A solar flare is evident when there is a flash of brightness near the Sun’s surface. This flare causes a number of types energy emissions that often send out clouds of electrons, ions, and atoms into space, reaching Earth up to 2 days after the initial event. These flares can affect Earth’s ionosphere and interfere with radio communications.
A solar flare can escalate in intensity and become a solar storm. Solar storms have been on record since 2225 B.C.E. The Aztecs are thought to have personified solar storms with their sun god Nanahuatzin, who being full of sores, periodically flaked skin away. Incidentally, Nanahuatzin was considered The Fifth Sun, the god whose demise would bring on the Aztec apocalypse with his death.
Scientists have been able to measure the effects of solar storms on the Earth since 1859. The potential for devastation can not be over emphasized. Solar flares can emit energy equivalent to a billion hydrogen bombs and are difficult to predict with any accuracy.
While most scientists agree that a solar storm would not destroy Earth, it definitely would destroy the world as we know it, technologically wise, at least for a time. In 1859, a solar storm hit the Earth’s magnetosphere and caused one of the largest geomagnetic storms on record. In addition to intense auroras, bright enough to read a newspaper by, telegraphs operators were shocked and telegraph paper set on fire. A similarly powerful storm was detected in 2012 and missed Earth by a period of nine days.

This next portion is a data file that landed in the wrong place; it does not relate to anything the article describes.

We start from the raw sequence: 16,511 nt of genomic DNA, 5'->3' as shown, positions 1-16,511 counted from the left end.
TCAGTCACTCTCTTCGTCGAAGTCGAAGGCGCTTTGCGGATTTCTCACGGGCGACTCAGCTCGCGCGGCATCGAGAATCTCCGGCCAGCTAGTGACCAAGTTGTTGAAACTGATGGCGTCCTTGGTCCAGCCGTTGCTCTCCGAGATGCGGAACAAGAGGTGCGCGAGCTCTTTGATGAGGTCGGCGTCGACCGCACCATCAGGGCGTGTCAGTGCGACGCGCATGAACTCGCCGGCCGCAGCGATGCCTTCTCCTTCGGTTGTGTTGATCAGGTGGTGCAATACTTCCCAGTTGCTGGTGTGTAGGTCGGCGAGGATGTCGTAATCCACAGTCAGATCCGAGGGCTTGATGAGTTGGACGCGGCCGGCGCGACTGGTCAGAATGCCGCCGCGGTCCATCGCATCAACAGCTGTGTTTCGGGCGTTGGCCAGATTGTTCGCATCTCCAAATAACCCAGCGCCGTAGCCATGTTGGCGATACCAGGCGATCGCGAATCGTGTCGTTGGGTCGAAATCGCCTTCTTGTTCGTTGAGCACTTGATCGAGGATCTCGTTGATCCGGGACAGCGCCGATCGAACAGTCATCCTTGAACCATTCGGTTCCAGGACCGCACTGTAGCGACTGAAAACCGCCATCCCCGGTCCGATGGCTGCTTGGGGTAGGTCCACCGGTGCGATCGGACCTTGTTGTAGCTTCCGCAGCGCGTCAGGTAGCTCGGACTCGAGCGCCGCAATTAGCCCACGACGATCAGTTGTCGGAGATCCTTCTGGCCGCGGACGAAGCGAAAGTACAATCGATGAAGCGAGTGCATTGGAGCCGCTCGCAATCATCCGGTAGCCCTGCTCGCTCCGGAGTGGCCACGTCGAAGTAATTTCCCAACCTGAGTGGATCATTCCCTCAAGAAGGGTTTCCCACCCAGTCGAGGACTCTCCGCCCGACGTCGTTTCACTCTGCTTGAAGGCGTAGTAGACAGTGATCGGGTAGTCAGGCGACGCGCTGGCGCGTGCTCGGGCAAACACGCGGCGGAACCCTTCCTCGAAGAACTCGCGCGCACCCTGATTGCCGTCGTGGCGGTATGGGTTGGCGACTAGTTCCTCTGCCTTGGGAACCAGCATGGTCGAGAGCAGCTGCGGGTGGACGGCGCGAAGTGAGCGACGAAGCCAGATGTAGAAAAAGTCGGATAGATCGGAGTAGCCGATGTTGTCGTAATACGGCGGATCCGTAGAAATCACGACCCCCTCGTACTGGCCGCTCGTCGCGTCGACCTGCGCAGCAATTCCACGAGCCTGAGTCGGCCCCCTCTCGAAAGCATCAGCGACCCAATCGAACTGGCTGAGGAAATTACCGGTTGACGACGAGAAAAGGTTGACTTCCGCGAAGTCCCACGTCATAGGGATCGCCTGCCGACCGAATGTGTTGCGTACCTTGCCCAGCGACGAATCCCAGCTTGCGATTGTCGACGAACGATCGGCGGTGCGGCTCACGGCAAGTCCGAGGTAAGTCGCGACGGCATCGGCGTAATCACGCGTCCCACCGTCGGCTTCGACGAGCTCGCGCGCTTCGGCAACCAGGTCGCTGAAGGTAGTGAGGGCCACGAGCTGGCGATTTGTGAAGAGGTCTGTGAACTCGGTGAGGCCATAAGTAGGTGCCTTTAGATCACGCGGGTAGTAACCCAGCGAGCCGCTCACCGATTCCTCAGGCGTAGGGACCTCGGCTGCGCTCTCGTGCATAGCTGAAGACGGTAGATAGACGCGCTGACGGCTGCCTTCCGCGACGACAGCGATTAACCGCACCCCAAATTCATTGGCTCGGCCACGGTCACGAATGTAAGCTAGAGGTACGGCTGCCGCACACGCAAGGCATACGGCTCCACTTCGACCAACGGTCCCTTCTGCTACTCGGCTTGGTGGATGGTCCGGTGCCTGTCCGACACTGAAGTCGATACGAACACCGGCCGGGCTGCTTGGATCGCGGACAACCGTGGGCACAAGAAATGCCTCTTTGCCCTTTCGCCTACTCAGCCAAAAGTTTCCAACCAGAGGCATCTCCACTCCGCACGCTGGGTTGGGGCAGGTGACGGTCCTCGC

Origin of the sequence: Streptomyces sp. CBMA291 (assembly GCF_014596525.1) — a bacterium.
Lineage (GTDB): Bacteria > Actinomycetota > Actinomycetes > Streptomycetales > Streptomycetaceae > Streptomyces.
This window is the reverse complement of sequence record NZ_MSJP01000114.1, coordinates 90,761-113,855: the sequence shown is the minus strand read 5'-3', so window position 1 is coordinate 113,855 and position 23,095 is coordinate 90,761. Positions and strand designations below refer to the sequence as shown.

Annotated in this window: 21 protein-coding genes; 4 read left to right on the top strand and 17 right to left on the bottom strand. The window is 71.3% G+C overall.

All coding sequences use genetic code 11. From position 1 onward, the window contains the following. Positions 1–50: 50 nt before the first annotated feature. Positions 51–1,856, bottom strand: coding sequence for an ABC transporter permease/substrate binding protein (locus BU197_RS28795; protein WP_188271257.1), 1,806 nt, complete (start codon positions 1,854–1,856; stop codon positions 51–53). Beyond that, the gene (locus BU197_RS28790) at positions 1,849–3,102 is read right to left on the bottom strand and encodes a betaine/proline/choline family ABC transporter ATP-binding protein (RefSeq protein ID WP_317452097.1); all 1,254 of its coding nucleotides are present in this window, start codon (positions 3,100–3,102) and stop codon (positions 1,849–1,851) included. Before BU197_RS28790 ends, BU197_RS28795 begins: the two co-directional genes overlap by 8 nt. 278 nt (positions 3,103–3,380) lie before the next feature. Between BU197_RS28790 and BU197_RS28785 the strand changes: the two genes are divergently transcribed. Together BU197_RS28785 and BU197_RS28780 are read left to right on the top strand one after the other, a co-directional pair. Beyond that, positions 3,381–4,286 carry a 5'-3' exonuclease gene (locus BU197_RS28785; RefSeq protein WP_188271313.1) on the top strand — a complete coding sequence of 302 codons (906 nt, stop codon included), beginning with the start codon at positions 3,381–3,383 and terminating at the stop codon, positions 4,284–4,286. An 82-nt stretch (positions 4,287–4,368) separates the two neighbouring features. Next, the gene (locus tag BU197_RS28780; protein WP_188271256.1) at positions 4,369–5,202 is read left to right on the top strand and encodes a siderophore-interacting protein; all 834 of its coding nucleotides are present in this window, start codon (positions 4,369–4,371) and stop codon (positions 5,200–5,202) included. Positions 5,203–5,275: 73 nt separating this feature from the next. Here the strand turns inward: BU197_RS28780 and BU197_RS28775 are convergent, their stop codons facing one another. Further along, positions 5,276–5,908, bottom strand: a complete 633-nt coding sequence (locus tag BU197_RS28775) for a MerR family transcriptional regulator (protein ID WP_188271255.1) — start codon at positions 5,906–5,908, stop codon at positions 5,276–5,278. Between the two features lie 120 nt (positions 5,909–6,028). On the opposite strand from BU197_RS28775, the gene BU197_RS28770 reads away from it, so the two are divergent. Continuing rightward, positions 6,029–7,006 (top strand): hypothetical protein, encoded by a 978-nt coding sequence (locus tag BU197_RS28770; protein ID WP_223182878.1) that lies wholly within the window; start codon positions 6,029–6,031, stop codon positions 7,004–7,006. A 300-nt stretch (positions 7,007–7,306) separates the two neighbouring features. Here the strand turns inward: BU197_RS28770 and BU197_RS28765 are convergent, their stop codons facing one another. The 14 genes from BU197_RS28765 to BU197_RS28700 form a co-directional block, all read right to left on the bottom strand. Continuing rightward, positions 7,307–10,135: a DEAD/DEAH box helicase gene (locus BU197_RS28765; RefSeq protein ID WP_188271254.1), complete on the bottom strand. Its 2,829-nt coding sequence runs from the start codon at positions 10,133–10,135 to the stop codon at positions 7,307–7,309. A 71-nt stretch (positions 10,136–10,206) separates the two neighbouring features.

Because the intensity of a solar storm could melt copper wires that are part of the power distribution system, a large storm would cause massive power outages. This would affect the internet, any grid-tied device, many urban water and sewer systems, gas pumps, medical equipment and so on. It might take years to repair and reestablish the electric grid network.
In the case of a solar storm, La Yacata is the perfect place to be. We have no electricity, so grid-down would not adversely affect our daily life. (See Cooking without electricity) Of course, without the internet, I wouldn’t be able to write these blog posts you enjoy so much, nor would you be able to read them, so there is that. But overall, it’s a completely survivable event, at least in our case.
2 responses to “Surviving a Solar storm in La Yacata”
Like you say, a solar storm is totally survivable, but I must admit unplugging would be difficult for me.
LikeLiked by 1 person
But not impossible!
LikeLiked by 1 person